Monday, June 04, 2007

Poll: 1/3 Would Vote for Obama if he was Democrat Presidential Nominee


ROCHESTER, N.Y., June 4 /PRNewswire-USNewswire/ -- Senator Barack Obama may not be as well known as Senator Hillary Clinton, but he has been consistently running second to her in the race for the Democratic nomination. When it comes to the final race, just one-third of adults (34%) would vote for Senator Obama if he was the Democratic nominee for President, while two in five (41%) would not vote for him. Perhaps underscoring the fact that he is still unknown to so many, one-quarter of U.S. adults (23%) say they are not sure. As one might expect, race does play a role. While three-quarters (76%) of African Americans say they would vote for him, that number drops to 41 percent among Hispanics and just 26 percent of Whites.

One group that should be giving him solid support, i.e., Democrats, does not seem to be completely sold on Senator Obama. While three in five Democrats (60%) say they would vote for him if he was the Democratic nominee, 19 percent say they would not and 20 percent are unsure. As they are most likely to actually go out and vote on Election Day, Matures (those aged 62 and older) are another group whose support Senator Obama will need. Right now he does not have it, as half of this age group (53%) say they will not vote for him.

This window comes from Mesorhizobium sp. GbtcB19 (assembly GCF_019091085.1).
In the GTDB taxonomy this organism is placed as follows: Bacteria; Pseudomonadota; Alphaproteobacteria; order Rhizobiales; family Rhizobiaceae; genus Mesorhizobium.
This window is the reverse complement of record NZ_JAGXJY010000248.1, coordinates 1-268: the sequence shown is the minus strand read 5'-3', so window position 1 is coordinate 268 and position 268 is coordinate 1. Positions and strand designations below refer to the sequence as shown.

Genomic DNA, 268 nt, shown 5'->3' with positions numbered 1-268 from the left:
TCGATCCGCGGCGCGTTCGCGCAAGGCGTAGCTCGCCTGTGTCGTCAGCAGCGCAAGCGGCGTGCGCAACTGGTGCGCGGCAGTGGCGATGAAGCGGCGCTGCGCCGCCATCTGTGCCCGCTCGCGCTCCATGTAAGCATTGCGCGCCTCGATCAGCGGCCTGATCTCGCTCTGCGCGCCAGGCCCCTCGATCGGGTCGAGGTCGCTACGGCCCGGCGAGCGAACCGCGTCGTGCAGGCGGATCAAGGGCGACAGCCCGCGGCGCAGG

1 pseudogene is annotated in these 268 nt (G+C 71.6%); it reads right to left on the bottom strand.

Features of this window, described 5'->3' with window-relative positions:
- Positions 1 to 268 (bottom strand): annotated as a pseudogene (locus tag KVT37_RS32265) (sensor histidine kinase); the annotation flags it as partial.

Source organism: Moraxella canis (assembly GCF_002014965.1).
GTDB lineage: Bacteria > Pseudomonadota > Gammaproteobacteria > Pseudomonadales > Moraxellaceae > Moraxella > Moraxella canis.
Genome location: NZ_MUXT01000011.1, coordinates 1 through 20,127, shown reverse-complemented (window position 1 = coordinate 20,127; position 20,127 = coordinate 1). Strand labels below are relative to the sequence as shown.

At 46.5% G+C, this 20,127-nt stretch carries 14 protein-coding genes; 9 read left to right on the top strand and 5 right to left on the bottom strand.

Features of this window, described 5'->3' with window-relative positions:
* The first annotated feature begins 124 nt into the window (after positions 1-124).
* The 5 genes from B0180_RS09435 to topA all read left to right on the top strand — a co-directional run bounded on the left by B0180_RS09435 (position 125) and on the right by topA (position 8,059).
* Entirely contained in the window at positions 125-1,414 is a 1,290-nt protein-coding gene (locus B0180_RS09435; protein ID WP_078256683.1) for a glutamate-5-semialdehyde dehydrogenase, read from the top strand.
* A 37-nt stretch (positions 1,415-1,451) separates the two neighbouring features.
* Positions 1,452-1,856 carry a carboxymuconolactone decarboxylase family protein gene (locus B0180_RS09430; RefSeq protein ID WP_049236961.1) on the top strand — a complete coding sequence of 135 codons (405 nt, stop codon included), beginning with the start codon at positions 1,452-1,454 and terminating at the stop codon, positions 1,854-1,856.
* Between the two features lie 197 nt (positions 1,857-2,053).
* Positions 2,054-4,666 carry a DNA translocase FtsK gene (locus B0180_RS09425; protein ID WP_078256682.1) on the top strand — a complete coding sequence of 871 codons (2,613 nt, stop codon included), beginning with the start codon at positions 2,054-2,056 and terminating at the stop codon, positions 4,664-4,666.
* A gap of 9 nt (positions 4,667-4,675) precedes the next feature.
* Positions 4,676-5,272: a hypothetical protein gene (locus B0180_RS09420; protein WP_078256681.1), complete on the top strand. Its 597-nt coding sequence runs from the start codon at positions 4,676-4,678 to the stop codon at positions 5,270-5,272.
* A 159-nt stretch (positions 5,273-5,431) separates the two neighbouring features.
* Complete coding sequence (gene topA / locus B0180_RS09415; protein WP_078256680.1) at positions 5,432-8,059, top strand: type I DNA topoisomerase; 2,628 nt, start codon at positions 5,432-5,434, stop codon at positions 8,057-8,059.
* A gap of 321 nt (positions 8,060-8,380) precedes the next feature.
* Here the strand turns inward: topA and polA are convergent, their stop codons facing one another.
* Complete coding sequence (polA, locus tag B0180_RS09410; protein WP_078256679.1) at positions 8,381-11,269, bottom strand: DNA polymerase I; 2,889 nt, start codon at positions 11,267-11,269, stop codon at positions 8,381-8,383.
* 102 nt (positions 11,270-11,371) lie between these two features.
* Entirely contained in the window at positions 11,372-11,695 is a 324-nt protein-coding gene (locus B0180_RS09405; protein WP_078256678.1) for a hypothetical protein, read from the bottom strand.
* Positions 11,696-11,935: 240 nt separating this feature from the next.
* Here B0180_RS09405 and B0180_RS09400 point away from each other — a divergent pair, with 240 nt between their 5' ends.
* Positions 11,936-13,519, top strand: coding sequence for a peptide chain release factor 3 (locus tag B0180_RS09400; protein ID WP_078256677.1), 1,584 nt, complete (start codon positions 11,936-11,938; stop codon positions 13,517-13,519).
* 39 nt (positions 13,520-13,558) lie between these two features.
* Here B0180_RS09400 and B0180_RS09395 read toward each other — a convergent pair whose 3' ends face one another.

These are just some of the results of a Harris Poll of 2,383 U.S. adults conducted online between May 8 and 14, 2007 by Harris Interactive(R).

Obama's Track Record, Political Opinion and Personality

People do not dislike Senator Obama personally; 52 percent of U.S. adults say they like him as a person. However, they also do not like him either. Ultimately, it seems that people just do not know him. Three in ten are not sure if they like or dislike the Senator as a person, one-third are not sure if they like or dislike his political opinions and 44 percent are not sure how they feel about his track record as a U.S. Senator. Minorities are, however, more likely to know him and like him. Just over six in ten (63%) African Americans like his track record as Senator, almost three-quarters (73%) like his political opinions and 84 percent of African Americans like Senator Obama as a person.

Looking more deeply, two-thirds of adults agree that the Senator is a very intelligent person and just under half (47%) agree that he inspires confidence personally. Almost the same number (48%) agrees that his diverse background would be as asset. While half (52%) disagree that the Senator is too young to be president, 44 percent agree that he lacks experience and is unqualified to be president. The public is split, however, on one issue -- 39 percent agree there is no substance to his candidacy and it is mostly the media propelling him while 35 percent disagree. Again, though, with regard to each of these statements, one-quarter of adults are just not sure, showing that the Senator needs to get his message to these people before they can make up their mind about him and his candidacy.